Wednesday, November 27, 2013

Easement to protect gateway property

Donation made for 85-acre ranch near Timmerman


By ERIC AVISSAR
Express Staff Writer

    A donation of a conservation easement to the Wood River Land Trust by an anonymous donor will protect the 85-acre Gateway Ranch near the intersection of state Highway 75 and U.S. Highway 20.
    Gateway Ranch—bordered by private land—sits to the northwest of the well-traveled intersection.
    “For many years, my husband and I drove with our sons from Southern California to the valley. I did the long shift, driving all night while they all slept in the back of the van,” the anonymous donor told the Land Trust. “Coming over Timmerman Hill at 7 or 8 o’clock in the morning after a 16-hour drive, my breath was always taken away as we came down that hill, seeing the wide-open expanse. I knew at that moment we were “home,” a special place of wildlife and scenic beauty.
    “I want others who come here to experience that same feeling—that connection with nature—that I did. Protecting this land with the Wood River Land Trust is my way of ensuring this gift for future generations.”
    The addition of the Gateway Ranch easement furthers the Land Trust’s efforts to protect the scenic and agricultural character of the southern gateway to the Wood River Valley. Development will be restricted but conservation grazing practices will continue on the property.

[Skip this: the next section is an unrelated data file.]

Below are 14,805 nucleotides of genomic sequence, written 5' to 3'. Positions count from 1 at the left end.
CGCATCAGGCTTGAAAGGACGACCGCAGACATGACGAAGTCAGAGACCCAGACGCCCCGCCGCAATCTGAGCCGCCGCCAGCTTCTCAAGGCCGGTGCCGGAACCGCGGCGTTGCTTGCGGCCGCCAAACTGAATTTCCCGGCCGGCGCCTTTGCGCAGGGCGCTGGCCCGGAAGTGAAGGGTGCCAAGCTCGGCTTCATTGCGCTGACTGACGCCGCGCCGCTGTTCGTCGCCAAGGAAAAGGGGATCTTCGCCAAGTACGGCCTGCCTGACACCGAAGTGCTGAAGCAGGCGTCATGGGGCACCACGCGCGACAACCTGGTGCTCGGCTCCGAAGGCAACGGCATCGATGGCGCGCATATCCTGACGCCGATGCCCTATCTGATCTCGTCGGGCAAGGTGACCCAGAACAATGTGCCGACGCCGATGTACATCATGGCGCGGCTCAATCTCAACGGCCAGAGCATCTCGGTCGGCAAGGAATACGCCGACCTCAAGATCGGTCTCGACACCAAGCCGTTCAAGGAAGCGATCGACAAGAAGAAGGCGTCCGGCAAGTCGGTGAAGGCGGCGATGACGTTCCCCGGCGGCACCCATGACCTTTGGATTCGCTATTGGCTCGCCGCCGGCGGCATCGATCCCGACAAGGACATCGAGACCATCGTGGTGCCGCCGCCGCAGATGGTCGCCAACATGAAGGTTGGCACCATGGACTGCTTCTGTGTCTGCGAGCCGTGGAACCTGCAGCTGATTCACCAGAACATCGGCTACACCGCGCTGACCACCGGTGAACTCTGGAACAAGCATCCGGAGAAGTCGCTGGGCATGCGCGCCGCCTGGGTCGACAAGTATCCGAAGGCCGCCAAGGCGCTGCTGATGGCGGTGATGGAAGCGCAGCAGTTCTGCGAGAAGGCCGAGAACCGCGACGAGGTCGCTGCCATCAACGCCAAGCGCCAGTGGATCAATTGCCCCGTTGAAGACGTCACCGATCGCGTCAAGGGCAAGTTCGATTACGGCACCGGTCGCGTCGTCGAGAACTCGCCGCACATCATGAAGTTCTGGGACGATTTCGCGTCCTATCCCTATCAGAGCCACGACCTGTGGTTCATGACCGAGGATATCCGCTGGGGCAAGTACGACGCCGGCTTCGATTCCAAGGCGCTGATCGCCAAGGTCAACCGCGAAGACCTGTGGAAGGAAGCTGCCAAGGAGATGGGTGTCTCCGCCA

“This property is one of the most prominent in the area and helps define the open and welcome ‘Gateway to the Sawtooths’ that we all call Timmerman Junction,” said Scott Boettger, executive director of the Wood River Land Trust. “When I moved here 17 years ago, there was a sign on this property announcing it as a future commercial site. Now, with the generosity of this landowner, this land will forever remain open.”
Voluntary conservation easements are legal agreements between a landowner and the Land Trust. These agreements define a property’s uses to preserve the land’s health and resources such as its productive agriculture, native plants and wildlife habitat. When landowners enter into a conservation agreement, they voluntarily give up some of the rights associated with owning land in order to protect the land’s health. These limitations are binding forever, and future owners are also bound by the agreement’s terms.
    The nonprofit Wood River Land Trust is based in Hailey.




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